It might sound a little like science fiction, but allelopathic plants can kill or suppress the growth of your garden vegetation. They can also do damage to trees, shrubs, and other greenery. Basically, it’s a survival technique that some plants have evolved – albeit one that can be disastrous to your garden.
These allelopathic plants release biochemicals that can inhibit the growth of other species. The biochemicals can be anywhere on the plant – its leaves, flowers, even roots, and bark. As an extension, the allelopathic properties can be in mulch created from the plants.
The list of identified allelopathic plants is long, even though biologists know many more exist. And the processes are various. Some use the simple technique of using their roots to draw all the water from the soil, leaving none for surrounding plants.
Others, though, are outright poisoners. For instance, a reed has invaded much of the wetlands in the U.S. Believed to originate in Eurasia, this reed plant exudes a toxic acid from its roots. The acid is so strong that it dissolves the roots of neighboring plants, wiping out the competition.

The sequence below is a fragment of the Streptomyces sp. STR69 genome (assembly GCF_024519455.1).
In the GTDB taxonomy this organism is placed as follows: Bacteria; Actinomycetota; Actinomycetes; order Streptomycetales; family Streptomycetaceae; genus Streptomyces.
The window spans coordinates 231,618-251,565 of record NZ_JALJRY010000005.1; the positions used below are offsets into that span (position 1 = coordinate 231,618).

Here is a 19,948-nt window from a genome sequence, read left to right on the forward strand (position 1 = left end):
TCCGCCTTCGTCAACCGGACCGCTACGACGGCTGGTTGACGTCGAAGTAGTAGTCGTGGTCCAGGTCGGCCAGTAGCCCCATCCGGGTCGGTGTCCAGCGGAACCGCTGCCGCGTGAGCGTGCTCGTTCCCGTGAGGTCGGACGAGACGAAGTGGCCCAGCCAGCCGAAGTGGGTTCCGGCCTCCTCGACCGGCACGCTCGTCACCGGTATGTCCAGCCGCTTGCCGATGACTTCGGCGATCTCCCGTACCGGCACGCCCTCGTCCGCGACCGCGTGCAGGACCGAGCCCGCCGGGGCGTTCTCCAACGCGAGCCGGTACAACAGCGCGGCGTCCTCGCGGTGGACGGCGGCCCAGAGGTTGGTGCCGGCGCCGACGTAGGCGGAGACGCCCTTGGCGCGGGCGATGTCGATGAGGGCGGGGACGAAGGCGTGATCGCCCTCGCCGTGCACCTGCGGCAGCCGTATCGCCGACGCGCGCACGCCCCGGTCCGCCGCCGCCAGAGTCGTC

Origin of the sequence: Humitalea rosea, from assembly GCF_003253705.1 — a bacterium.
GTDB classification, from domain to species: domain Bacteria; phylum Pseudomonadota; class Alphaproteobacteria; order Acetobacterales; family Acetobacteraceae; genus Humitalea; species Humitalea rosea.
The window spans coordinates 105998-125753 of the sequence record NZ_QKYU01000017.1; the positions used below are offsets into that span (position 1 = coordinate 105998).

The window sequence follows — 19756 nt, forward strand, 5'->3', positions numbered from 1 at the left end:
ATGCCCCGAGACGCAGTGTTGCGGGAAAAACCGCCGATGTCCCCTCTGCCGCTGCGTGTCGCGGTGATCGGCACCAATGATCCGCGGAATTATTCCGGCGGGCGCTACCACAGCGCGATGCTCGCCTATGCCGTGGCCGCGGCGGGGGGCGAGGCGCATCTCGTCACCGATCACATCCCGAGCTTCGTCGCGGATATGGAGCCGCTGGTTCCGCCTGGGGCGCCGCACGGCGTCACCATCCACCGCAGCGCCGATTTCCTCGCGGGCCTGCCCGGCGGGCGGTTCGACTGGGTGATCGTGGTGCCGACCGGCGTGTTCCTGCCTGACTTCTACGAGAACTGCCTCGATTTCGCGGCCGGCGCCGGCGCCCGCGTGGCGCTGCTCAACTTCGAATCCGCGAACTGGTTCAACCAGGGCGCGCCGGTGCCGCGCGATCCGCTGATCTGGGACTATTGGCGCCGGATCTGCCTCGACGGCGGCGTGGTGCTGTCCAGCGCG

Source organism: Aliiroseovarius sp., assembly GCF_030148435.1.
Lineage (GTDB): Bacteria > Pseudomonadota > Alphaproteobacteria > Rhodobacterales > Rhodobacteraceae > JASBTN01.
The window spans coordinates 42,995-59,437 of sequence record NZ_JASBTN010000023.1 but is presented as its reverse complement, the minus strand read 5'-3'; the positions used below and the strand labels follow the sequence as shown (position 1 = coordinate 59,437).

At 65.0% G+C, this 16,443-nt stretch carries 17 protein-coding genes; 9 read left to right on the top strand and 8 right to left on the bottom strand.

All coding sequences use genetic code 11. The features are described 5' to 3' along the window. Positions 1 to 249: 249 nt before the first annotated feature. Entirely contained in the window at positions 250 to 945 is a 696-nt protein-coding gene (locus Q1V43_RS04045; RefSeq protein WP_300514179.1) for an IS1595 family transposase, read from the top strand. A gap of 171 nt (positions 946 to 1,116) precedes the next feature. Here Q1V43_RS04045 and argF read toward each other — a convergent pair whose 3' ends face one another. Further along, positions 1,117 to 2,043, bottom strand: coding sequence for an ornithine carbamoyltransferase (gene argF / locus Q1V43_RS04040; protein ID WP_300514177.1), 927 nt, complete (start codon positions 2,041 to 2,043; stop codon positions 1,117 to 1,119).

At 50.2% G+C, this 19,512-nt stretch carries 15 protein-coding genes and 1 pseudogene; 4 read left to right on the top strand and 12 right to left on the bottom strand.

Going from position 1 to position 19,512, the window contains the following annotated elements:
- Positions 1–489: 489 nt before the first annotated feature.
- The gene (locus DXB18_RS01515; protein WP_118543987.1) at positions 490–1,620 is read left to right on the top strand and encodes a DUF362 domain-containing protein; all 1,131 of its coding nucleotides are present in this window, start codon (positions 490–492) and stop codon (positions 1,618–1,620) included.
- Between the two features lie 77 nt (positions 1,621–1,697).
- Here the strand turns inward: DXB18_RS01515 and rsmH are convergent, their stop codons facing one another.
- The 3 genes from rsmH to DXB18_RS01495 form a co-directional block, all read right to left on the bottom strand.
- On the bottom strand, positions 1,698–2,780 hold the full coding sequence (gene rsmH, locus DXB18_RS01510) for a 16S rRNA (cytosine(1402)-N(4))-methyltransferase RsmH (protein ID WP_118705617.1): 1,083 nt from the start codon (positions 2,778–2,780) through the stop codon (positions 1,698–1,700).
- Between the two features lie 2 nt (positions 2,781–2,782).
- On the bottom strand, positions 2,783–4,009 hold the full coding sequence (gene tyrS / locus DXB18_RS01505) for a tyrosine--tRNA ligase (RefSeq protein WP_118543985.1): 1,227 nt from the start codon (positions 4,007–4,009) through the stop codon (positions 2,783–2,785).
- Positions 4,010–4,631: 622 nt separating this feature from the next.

A good example is the black walnut, which produces the chemical juglone, which affects the germination of seed and many plants’ growth. Garlic mustard is another.
Unfortunately, there is no exhaustive list of allelopathic plants. To date, biologists have identified many, but most of these plants have an economic value of some sort.
Here is a partial list of identified allelopathic plants:
- Ailanthus (Tree-Of-Heaven)
- Black Walnut(Tomatoes, peppers, eggplants potatoes, Azaleas, pines and irch.)
- Brassicas (All to varying degrees)
- Canada Thistle
- Corn (specifically corn gluten)
- Dog Fennel
- English Laurel
- Foxtail (Yellow and Giant)
- French-type Marigold
- Garlic mustard weed
- Kentucky Bluegrass
- Sugar Maple
- Tall Fescue